My approach to teaching is rooted in the Socratic method and the belief that philosophical understanding and insight is best achieved through careful and engaged dialogue. For over a decade, I have honed my skills at creating and nurturing this type of conversation with my students. I am passionate and serious about what I do. Students often comment favorably not only on these attributes, but also on my preparedness, content knowledge, and organization and execution of material. The feedback that brings me the most joy are reports that my courses are fun. Why shouldn't they be? Engaging with the most fundamental questions that face reflective, thoughtful and terminal beings like ourselves ought to be an intellectually exhilarating experience.

You can find my teaching portfolio here. It contains a summary of my quantitative student evaluations as well as qualitative feedback from faculty and students. Please find sample syllabi below along with a brief description of my approach to various courses. 

American Studies I (Click for course page)

I teach American studies to college students at the University of Antananarivo in Madagascar. This is the first course in a two course sequence. We cover traditional American values and how they are changing in America. In addition to traditional values, such as freedom, self-reliance, hard work, equality of opportunity, material wealth, and competition, we cover religion, politics, and ethnic and racial diversity in America. In the course, we also examine American values in light of Malagasy values.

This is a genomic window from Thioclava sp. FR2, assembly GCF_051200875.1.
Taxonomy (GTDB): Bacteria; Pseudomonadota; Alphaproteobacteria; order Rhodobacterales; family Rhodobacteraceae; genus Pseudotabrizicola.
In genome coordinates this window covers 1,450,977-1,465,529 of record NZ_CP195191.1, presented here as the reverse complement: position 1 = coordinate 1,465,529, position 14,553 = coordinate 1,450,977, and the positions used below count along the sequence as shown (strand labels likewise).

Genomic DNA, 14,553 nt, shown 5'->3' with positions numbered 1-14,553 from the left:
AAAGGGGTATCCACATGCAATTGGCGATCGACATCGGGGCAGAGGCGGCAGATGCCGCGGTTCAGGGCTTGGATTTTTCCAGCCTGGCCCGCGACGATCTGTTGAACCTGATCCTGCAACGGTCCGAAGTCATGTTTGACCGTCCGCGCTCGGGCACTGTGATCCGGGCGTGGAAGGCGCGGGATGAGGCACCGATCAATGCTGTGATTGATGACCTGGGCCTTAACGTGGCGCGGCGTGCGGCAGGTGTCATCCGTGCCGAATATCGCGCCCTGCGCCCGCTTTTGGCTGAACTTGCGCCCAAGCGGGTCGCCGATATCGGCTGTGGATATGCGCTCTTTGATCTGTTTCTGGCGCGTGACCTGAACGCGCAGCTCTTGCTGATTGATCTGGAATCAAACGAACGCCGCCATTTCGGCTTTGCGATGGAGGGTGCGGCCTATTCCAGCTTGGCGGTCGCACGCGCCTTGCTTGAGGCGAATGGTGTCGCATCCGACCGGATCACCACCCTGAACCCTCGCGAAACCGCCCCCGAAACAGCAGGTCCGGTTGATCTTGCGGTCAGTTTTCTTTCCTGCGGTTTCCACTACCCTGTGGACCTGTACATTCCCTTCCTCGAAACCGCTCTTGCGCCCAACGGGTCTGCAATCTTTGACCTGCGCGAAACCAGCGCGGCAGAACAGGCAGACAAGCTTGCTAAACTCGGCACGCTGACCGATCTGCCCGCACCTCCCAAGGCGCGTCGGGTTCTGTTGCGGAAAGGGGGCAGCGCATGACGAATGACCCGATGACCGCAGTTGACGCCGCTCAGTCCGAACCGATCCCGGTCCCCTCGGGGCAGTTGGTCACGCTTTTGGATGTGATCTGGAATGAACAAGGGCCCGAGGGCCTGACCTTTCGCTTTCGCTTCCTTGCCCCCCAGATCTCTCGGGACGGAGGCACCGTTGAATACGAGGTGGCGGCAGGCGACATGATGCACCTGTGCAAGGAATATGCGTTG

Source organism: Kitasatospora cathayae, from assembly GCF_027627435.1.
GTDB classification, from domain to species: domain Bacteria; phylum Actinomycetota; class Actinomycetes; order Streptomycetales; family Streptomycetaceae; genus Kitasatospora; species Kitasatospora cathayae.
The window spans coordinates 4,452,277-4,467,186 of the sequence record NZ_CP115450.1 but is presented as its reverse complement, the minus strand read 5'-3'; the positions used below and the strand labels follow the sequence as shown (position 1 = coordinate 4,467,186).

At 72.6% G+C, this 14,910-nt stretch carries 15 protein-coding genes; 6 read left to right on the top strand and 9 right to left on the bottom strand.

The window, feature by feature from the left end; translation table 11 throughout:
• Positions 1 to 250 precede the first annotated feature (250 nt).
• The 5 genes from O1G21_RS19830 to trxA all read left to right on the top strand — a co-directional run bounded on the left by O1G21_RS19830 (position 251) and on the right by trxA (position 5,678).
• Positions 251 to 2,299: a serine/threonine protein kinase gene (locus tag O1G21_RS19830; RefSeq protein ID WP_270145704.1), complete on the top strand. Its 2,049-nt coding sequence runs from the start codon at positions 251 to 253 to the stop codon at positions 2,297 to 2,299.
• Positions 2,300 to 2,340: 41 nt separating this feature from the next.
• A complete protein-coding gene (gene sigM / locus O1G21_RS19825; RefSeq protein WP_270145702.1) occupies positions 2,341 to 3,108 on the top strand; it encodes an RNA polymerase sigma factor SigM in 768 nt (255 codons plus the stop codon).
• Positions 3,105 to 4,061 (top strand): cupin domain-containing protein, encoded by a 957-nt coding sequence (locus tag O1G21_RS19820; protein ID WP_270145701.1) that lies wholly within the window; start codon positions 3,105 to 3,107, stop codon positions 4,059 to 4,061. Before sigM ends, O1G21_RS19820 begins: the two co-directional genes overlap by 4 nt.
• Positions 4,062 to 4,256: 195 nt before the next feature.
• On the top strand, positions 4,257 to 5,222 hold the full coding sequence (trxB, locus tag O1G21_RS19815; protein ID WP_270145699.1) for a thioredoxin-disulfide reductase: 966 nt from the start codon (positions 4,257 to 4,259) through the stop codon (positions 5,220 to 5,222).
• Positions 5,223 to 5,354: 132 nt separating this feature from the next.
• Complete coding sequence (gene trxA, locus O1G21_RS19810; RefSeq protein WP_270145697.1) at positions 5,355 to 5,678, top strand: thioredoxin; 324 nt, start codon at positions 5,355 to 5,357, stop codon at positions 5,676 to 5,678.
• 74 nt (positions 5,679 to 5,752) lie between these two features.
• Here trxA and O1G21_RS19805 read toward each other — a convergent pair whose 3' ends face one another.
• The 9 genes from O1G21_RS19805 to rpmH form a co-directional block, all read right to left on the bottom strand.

American Studies II (Click for course page)

This is the second course of American studies that I teach at the University of Antananrivo. It expands on some of the themes in the first course and discusses the following topics as well:

  • The failure to extend rights and equality in American’s history and the subsequent response of minorities
  • The importance of the frontier in America's history
  • American abundance and American business
  • Disparities in wealth in America and the developing world
  • America’s most famous philosophical system: pragmatism
  • American education and American family vs. Malagasy education and Malagasy family

Philosophy of Language (Click for course page)

This is a course taught in mostly English (with some Malagasy) about philosophical topics in the study of language. We cover some famous theories of meaning: the Idea Idea, the Proposition Theory, use theories, and Paul Grice's famous psychological theory. We also touch on some speech act theory as well. The course examines the theses of linguistic relativity and linguistic determinism  (the latter is also known as the Sapir-Whorf Hypothesis)--especially in relation to the Malagasy language and Malagasy thought. Some of the professor's own views about a theory of meaning and linguistic relativity are presented as well. 

Academic English for Non-Majors (Click for course page)